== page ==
South Dakota sailor identified after 75 years of being 'non-recoverable'

The USS Oklahoma, sunk in the Dec. 7, 1941 Japanese attack on Pearl Harbor, is shown here...
Published: Sep. 25, 2017 at 2:09 PM CDT
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A South Dakota sailor killed during the attack on Pearl Harbor in December 1941 will be laid to rest after finally being identified.

Navy Fireman 1st Class Walter B. Rogers, from Bison, was 22 years old when he was killed during the attack on the USS Oklahoma. The ship lost 429 of its crew.

From December 1941 to June 1944, the Navy recovered the remains of the crew, which were subsequently interred in two local cemeteries.

After the war, the remains of U.S. casualties were disinterred from the cemeteries and transferred to the Central Identification Laboratory at Schofield Barracks. The laboratory staff was only able to confirm the identifications of 35 men from the USS Oklahoma at that time.

The remaining unidentified sailors where then buried in 46 plots at the National Memorial Cemetery of the Pacific, known as the Punchbowl, in Honolulu. Rogers, along with others who could not be identified, were classified as non-recoverable.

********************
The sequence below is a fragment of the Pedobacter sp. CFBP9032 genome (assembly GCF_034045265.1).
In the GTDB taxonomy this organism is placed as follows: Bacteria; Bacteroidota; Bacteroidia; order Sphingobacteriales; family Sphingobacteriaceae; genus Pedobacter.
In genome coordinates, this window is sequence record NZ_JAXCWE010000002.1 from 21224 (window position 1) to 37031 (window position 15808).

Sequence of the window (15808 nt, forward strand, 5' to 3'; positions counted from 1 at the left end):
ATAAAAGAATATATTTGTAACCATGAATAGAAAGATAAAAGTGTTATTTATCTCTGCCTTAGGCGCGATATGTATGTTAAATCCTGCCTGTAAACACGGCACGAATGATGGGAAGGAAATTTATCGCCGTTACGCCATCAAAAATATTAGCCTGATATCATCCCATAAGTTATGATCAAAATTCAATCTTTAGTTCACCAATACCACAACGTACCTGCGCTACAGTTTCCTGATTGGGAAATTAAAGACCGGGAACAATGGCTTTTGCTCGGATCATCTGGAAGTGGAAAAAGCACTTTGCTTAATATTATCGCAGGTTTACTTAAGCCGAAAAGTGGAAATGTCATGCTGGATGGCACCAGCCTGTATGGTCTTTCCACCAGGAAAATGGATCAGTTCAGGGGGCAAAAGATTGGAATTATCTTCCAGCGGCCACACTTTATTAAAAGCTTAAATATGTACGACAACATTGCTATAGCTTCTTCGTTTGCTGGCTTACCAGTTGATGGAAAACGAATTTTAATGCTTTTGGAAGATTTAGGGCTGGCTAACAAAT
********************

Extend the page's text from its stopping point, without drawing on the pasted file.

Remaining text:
Two years ago, the unidentified remains from the USS Oklahoma were again disinterred in an effort to identify them.

To identify Rogers' remains, scientists from DPAA and the Armed Forces Medical Examiner System used mitochondrial DNA analysis, which matched his family. They also used dental analysis, which matched his records; and circumstantial.

Rogers was positively identified and accounted for on Feb.23, 2017.

He will be buried Oct. 2 in Arlington National Cemetery.

The USS Oklahoma, a 1910 battleship, was sunk in about 12 minutes after being hit by several Japanese torpedoes. While many of the damaged battleships were righted and returned to service, the Navy determined the Oklahoma was too damaged for service, and was sold for scrap in 1946.

According to the

, there are 73,004 (approximately 26,000 are assessed as possibly-recoverable) still unaccounted for from World War II.

Rogers' name is recorded on the Walls of the Missing at an American Battle Monuments Commission site along with the others who are missing from WWII. A rosette will be placed next to his name to indicate he has been accounted for.